Bad random events are still happening in the bitcoin blockchain, such events are observed on a regular basis.
They are probably due to some yet unpatched software (cf. section Mitigation Points here).
Here is the latest such event at the moment of writing, it has occurred on 29 November 2014, see here.
Two different bitcoin private keys use the same random which makes that the value r=
695667597cf77bfcfd6df2d65b250531c5af7d5730b4385d77d5d300a81ab717 in hex appears in two distinct ECDSA signatures.
More Repeated Random Events
Here is a more complete list of repeated random events in bitcoin blockchain.
How Bad Can This Get?
Here in both events of 26 and 29 Nov the same random number on 256 bits was used twice in the same transaction. However the good news are:
- In both cases, the same random was used with two different private keys, which does not facilitate the theft. Following the recent paper on this topic, with two different private keys, the owner of each private key to steal the bitcoins of the other owner.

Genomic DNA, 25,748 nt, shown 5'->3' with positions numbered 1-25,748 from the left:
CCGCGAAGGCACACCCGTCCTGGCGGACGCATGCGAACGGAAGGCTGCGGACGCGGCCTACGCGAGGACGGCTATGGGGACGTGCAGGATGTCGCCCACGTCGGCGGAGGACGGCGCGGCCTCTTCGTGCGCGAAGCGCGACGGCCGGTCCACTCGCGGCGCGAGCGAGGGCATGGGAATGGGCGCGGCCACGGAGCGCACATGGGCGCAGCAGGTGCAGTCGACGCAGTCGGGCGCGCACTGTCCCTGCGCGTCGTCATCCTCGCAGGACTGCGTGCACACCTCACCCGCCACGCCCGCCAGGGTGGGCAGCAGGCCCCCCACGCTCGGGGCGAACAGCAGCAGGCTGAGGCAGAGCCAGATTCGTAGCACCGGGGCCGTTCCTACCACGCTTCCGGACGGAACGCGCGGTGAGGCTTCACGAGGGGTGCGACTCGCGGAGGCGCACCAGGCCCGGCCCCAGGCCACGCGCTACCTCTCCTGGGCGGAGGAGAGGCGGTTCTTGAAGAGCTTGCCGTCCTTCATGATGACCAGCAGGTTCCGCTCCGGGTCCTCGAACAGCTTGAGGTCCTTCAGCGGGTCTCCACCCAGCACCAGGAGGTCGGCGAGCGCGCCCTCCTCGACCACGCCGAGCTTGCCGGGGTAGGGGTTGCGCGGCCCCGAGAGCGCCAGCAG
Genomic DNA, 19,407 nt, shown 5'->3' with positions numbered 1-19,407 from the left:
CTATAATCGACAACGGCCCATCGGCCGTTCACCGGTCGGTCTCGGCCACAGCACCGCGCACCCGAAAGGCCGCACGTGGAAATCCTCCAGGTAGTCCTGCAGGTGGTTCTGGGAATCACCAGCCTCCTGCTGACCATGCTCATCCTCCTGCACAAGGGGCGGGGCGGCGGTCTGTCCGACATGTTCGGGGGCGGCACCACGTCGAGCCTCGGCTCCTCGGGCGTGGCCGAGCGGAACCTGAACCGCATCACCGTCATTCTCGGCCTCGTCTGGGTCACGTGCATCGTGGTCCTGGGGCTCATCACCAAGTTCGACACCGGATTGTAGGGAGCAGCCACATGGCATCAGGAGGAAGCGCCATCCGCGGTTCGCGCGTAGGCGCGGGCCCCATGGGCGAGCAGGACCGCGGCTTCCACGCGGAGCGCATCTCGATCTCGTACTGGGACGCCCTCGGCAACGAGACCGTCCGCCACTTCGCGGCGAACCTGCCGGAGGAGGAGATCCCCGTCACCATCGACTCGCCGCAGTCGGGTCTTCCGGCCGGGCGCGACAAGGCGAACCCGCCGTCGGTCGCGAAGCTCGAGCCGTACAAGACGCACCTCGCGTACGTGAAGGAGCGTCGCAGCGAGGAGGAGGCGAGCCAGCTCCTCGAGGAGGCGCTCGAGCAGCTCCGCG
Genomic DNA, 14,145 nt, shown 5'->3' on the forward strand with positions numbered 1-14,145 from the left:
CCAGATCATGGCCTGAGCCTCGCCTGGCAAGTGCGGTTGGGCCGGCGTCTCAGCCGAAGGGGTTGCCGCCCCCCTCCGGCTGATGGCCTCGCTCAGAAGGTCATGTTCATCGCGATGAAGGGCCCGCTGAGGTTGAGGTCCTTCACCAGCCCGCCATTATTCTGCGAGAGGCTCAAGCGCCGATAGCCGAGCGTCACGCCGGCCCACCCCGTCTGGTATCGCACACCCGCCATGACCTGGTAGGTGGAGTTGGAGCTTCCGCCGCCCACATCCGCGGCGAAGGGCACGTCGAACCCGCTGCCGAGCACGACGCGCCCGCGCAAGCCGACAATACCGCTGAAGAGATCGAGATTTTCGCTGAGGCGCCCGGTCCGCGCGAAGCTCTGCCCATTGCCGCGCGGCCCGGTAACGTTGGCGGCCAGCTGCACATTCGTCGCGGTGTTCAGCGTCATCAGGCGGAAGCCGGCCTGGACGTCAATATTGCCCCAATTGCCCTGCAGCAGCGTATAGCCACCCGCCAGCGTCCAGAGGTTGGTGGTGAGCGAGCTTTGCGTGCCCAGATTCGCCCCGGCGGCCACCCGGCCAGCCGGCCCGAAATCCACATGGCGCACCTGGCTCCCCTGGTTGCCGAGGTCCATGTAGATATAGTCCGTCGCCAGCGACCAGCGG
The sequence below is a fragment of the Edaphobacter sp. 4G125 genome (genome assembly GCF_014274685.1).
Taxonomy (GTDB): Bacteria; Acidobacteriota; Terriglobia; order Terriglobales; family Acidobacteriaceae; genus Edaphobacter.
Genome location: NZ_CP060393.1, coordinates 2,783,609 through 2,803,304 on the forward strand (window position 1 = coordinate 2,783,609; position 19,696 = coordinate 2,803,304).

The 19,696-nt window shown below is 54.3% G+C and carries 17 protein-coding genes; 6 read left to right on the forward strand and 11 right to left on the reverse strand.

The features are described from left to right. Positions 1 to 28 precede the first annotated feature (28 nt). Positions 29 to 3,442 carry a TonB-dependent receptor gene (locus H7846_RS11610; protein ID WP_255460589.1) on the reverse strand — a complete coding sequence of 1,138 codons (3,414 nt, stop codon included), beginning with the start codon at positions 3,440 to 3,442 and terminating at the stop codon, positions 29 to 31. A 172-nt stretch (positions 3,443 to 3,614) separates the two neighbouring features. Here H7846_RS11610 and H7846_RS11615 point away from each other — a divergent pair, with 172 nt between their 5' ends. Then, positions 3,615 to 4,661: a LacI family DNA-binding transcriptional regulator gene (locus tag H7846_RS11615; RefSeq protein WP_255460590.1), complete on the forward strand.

- Possibly both keys belong to the same person (they are used in the same transaction), in this case potentially there is no harm other than loss of privacy/anonymity.
- In all such recent events known to us there is no bitcoins which can be stolen, moneys are already transferred to other accounts and there is 0 BTC left in the vulnerable accounts.
- So we are not all in the situation from 2013 where bitcoins could be stolen by anyone, cf. here. Interestingly these stolen bitcoins have not been spent so far.
So possibly there is no harm.
Now the bad news are:
- There is no harm… unless both keys were derived using BIP032 !
Then there are various recent combination attacks.
The result can be very bad: lots of bitcoins could be stolen from lots of accounts, not only the two accounts involved in the problematic transactions themselves.
For more details, see the paper.
- Moreover in addition to repeated random events, visible in the blockchain, there are also related random events, much harder to detect in the blockchain, until possibly it is too late. Again, see the paper (we have not yet disclosed an efficient method to find such events, it will appear in a future update of the paper).